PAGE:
Female Urinary Incontinence

Urinary incontinence, the involuntary loss of urine, is more common in women, especially during and after pregnancy, although it can affect people of all ages. While not usually a serious medical condition, incontinence can be embarrassing and can adversely affect quality of life. A symptom, rather than a condition, female urinary incontinence can range from mild stress incontinence to complete loss of bladder control.

Types of Urinary Incontinence

There are three main types of urinary incontinence: urge, stress and overflow. Urge incontinence is most common and involves urine leakage that occurs after a sudden urge to urinate because the muscle wall of the bladder is overactive. Stress incontinence is urine leakage that occurs after an activity that puts pressure on the bladder, such as coughing, laughing or sneezing. Overflow incontinence, the least common type, occurs as the result of an inactive bladder muscle that does not completely empty the bladder during urination.

Causes of Female Urinary Incontinence

There are a great many causes of urinary incontinence. Weak muscles in the urinary tract, resulting from childbirth or aging, may cause the problem. Certain medications may weaken the bladder muscles. In some cases, weak muscles surrounding the urethra may cause urine to leak.

Gynecological and Obstetrical Causes

Women are particularly susceptible to urinary incontinence due to:

  • Hormonal changes during menstruation, pregnancy, and menopause
  • Stress of extra weight during pregnancy
  • Weakening of supportive tissues during childbirth
  • Hysterectomy, which may damage supporting pelvic floor muscles

When supportive tissues weaken during childbirth, pelvic organ prolapse, a condition in which the uterus, rectum, or colon sag or fall, creating pressure against the bladder, may result.

Other Causes

There are a number of other causes of female urinary incontinence. The condition may result from illness or from anatomical obstruction of the urinary tract. Possible causes include:

  • Urinary tract infection (UTI)
  • Interstitial cystitis, an inflammation of the bladder
  • Malignant or benign tumor in the urinary tract
  • Stones in the kidney, bladder or ureter

Certain neurological disorders, such as Parkinson's disease of multiple sclerosis, may also result in urinary incontinence.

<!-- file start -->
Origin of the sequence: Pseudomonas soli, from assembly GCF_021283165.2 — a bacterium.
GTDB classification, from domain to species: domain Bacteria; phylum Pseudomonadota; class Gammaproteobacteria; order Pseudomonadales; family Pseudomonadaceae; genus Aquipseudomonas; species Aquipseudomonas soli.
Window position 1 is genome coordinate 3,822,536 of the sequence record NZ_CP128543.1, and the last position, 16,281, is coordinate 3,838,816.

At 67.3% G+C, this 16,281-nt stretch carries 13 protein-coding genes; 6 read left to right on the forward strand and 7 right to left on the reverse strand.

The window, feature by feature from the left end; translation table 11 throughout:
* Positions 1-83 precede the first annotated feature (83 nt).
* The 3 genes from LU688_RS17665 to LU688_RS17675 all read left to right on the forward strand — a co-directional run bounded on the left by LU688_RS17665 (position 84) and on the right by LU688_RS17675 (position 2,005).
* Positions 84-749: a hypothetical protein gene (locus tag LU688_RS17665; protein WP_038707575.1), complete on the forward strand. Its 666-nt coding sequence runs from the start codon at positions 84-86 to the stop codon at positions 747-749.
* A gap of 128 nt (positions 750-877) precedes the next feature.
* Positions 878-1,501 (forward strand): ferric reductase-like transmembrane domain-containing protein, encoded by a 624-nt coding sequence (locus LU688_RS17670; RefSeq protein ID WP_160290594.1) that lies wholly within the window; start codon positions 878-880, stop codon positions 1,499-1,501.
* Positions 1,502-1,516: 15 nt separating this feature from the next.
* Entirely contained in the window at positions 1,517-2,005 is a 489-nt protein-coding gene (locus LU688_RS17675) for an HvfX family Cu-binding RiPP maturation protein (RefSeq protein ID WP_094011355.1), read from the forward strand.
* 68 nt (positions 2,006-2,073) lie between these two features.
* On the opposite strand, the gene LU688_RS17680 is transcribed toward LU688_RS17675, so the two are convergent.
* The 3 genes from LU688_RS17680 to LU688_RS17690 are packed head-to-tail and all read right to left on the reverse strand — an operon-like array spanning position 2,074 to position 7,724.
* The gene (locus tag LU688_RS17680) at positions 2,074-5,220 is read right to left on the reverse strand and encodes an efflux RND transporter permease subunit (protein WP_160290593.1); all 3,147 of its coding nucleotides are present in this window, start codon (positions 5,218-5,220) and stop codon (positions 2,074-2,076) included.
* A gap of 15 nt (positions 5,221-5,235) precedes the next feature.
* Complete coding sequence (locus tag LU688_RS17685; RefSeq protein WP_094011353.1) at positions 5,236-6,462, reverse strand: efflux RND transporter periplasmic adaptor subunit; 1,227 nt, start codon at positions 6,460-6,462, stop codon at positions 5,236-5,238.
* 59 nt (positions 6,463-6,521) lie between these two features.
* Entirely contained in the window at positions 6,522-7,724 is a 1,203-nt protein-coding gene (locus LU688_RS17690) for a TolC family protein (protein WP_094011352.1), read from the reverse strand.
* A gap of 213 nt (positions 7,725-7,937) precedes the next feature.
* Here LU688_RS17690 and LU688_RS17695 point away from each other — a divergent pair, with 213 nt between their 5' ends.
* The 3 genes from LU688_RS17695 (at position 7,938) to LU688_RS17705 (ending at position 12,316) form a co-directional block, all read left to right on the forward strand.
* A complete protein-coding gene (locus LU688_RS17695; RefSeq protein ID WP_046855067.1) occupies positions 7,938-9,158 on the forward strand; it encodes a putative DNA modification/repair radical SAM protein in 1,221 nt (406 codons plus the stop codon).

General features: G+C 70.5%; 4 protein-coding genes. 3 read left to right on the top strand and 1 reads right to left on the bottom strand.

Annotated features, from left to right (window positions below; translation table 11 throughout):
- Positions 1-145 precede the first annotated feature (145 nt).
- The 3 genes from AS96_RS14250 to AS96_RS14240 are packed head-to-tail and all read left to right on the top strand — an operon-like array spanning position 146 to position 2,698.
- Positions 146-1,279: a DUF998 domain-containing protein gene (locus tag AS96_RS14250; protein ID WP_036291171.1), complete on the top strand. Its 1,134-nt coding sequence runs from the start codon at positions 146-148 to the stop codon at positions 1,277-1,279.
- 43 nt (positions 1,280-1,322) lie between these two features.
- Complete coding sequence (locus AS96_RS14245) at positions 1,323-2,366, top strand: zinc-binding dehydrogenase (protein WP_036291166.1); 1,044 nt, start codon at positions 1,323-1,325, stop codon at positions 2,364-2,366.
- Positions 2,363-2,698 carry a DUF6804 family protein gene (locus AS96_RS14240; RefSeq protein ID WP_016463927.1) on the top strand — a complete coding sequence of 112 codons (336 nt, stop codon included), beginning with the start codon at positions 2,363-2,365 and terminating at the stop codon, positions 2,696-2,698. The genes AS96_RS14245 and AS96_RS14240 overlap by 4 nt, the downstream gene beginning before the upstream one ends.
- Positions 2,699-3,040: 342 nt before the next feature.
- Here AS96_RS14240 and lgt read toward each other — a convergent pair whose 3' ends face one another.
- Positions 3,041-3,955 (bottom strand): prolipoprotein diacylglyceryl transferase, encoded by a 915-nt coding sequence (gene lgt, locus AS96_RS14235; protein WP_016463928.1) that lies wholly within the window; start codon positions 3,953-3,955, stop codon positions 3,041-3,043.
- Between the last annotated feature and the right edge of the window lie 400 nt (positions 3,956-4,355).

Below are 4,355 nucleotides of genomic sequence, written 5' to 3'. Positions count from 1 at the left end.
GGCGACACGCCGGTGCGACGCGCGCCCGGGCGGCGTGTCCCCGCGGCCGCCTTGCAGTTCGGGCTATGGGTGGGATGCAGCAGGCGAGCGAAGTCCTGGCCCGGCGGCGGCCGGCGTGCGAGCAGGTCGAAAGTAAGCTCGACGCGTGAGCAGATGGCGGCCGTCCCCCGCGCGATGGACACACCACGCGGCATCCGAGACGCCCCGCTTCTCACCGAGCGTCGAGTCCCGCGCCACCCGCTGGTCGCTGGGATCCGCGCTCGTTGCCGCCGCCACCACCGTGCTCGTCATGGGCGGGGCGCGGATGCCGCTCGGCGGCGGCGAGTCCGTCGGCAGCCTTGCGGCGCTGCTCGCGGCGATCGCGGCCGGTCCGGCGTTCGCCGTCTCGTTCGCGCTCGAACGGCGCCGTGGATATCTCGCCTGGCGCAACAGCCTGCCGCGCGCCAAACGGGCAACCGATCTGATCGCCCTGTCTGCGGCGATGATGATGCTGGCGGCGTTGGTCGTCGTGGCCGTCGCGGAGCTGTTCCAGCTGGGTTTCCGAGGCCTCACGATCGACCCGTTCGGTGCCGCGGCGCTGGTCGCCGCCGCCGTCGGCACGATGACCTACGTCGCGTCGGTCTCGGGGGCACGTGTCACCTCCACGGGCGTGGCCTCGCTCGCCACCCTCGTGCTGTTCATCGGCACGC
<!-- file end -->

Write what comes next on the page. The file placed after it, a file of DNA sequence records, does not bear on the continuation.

Symptoms of Urinary Incontinence

In addition to leaking urine, people with urinary incontinence may also experience the following symptoms:

  • Strong urge to urinate
  • Pelvic pressure
  • Frequent urination
  • Painful urination

Nocturia (excessive urination at night) or bedwetting may also be symptoms of urinary incontinence.

Diagnosis of Urinary Incontinence

Urinary incontinence is diagnosed through a physical examination, an evaluation of the patient's medical history, and several diagnostic tests. Patients may also be asked to keep a urination diary to record frequency and circumstances of their urination. Testing begins with a pelvic examination to detect any physical abnormalities, and usually includes blood tests, urinalysis, and a cystogram. A pad or dye test, which helps to determine urine leakage during stressful situations, may also be administered.

Treatment of Urinary Incontinence

There are many different treatment options available for patients with urinary incontinence, depending on the severity of the condition. Conservative treatments are often effective, and may include the following:

  • Bladder training
  • Avoidance of alcohol and caffeine
  • Medication to control pelvic muscle spasms
  • Electrical stimulation
  • Botox injections
  • Nerve stimulation implant
  • Kegel exercises to strengthen the pelvic floor muscles and prevent urine leakage
  • Limitation of fluid intake, especially before sleep

For more severe cases of incontinence, a medical device may be used to relieve symptoms, or surgery may be necessary. The insertion of a device known as a pessary or urethral insert is designed to prevent urine leakage by providing organ support of the pelvic region. A pessary is inserted through the vagina. When surgery is necessary, it is performed to provide support to the bladder neck and relieve pelvic prolapse.

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